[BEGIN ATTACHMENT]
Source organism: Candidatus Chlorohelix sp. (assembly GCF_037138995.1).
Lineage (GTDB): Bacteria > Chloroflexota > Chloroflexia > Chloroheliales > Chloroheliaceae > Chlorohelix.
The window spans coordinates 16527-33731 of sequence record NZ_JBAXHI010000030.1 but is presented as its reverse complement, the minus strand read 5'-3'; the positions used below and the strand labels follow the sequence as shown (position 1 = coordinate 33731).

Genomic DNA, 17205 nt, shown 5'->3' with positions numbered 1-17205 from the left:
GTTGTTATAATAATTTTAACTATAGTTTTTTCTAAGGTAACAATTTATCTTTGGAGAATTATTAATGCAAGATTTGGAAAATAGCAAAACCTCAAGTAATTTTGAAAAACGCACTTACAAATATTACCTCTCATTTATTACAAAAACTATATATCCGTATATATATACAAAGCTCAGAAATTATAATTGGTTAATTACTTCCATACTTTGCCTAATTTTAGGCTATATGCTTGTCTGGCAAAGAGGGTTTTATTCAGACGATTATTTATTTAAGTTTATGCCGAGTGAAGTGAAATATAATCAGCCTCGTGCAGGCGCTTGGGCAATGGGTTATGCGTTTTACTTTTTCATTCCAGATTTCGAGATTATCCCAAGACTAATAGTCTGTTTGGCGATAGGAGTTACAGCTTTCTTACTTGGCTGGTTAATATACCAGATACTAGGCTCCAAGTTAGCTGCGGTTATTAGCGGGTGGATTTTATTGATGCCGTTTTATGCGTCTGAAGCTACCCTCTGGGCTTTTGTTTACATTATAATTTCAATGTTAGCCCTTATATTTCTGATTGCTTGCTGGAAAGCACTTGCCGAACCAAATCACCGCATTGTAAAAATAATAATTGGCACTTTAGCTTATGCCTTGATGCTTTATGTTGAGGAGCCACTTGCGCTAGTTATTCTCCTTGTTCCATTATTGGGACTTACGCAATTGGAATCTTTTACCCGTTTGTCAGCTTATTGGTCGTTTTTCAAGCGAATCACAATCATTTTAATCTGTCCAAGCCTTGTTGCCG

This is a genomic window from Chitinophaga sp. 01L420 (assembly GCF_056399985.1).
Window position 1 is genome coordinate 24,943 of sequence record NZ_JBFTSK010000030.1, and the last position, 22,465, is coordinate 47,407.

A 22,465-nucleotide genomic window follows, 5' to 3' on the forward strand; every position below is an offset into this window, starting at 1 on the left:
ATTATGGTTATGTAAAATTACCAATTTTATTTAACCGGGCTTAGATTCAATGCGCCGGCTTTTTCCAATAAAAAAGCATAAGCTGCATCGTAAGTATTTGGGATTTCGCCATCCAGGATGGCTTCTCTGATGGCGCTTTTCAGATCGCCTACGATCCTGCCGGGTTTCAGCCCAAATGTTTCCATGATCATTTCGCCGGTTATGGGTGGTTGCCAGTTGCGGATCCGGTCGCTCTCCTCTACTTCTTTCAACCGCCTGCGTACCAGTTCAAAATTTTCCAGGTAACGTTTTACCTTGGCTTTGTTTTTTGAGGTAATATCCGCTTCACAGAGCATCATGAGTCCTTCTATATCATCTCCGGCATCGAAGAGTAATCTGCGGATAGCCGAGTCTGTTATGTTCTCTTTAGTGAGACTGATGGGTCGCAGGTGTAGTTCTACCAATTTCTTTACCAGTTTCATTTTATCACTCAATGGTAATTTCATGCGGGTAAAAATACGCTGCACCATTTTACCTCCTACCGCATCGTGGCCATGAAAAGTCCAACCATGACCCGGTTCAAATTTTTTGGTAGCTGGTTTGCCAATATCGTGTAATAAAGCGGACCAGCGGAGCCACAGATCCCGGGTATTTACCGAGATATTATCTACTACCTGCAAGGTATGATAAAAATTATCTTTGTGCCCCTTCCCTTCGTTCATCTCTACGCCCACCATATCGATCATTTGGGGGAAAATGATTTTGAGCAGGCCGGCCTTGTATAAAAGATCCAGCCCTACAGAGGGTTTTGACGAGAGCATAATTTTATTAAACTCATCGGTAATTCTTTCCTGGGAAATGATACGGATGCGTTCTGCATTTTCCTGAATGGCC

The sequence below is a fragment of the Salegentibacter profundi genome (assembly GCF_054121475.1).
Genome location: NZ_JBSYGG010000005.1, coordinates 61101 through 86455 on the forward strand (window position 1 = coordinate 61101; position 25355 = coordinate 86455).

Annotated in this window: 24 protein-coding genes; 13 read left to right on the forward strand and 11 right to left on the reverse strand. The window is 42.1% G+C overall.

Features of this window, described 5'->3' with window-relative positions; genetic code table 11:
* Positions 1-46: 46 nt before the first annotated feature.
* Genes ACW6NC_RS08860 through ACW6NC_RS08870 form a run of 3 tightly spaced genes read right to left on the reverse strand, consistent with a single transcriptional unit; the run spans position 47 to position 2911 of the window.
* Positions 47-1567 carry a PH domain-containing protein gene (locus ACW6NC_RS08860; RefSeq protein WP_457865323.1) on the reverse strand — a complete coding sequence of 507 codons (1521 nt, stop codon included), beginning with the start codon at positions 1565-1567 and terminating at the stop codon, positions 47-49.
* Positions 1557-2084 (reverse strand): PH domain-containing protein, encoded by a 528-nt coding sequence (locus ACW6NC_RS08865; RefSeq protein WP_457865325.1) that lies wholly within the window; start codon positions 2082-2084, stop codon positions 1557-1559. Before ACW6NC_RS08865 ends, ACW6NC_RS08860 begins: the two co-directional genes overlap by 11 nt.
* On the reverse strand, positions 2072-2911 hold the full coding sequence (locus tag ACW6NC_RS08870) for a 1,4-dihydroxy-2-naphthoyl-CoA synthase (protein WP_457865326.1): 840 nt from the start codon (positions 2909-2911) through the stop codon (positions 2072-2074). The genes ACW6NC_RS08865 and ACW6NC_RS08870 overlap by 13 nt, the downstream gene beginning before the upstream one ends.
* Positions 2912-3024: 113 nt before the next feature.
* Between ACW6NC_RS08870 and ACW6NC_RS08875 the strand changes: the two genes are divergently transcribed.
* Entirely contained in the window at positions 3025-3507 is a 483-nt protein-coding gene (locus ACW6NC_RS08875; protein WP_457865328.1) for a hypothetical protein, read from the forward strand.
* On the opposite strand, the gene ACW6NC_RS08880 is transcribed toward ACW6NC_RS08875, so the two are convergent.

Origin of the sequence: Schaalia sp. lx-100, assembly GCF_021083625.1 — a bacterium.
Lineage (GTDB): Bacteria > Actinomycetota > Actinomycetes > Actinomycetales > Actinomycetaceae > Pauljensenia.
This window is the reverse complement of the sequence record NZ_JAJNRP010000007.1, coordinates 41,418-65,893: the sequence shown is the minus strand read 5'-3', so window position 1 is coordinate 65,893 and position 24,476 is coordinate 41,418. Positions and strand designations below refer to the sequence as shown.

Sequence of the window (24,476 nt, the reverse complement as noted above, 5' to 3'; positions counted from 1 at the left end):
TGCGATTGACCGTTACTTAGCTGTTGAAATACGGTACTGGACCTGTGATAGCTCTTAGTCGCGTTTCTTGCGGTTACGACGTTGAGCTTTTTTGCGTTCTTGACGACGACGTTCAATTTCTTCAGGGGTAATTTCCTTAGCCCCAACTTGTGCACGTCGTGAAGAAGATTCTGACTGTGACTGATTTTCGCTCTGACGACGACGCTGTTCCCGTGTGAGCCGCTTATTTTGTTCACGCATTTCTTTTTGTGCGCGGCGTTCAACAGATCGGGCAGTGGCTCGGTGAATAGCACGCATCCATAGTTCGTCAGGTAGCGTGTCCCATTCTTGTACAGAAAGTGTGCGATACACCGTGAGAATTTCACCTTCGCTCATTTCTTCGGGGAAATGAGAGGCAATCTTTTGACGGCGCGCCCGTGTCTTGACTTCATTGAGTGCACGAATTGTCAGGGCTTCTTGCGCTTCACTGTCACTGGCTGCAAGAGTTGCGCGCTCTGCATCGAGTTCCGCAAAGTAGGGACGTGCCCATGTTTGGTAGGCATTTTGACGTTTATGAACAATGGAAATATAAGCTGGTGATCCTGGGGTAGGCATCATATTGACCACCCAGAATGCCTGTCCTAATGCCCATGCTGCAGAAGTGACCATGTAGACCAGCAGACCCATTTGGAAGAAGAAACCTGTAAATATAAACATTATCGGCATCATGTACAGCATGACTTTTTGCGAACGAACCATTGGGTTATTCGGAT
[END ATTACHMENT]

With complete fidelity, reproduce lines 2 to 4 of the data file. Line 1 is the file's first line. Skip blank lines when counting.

Lineage (GTDB): Bacteria > Chloroflexota > Chloroflexia > Chloroheliales > Chloroheliaceae > Chlorohelix.
The window spans coordinates 16527-33731 of sequence record NZ_JBAXHI010000030.1 but is presented as its reverse complement, the minus strand read 5'-3'; the positions used below and the strand labels follow the sequence as shown (position 1 = coordinate 33731).

Genomic DNA, 17205 nt, shown 5'->3' with positions numbered 1-17205 from the left: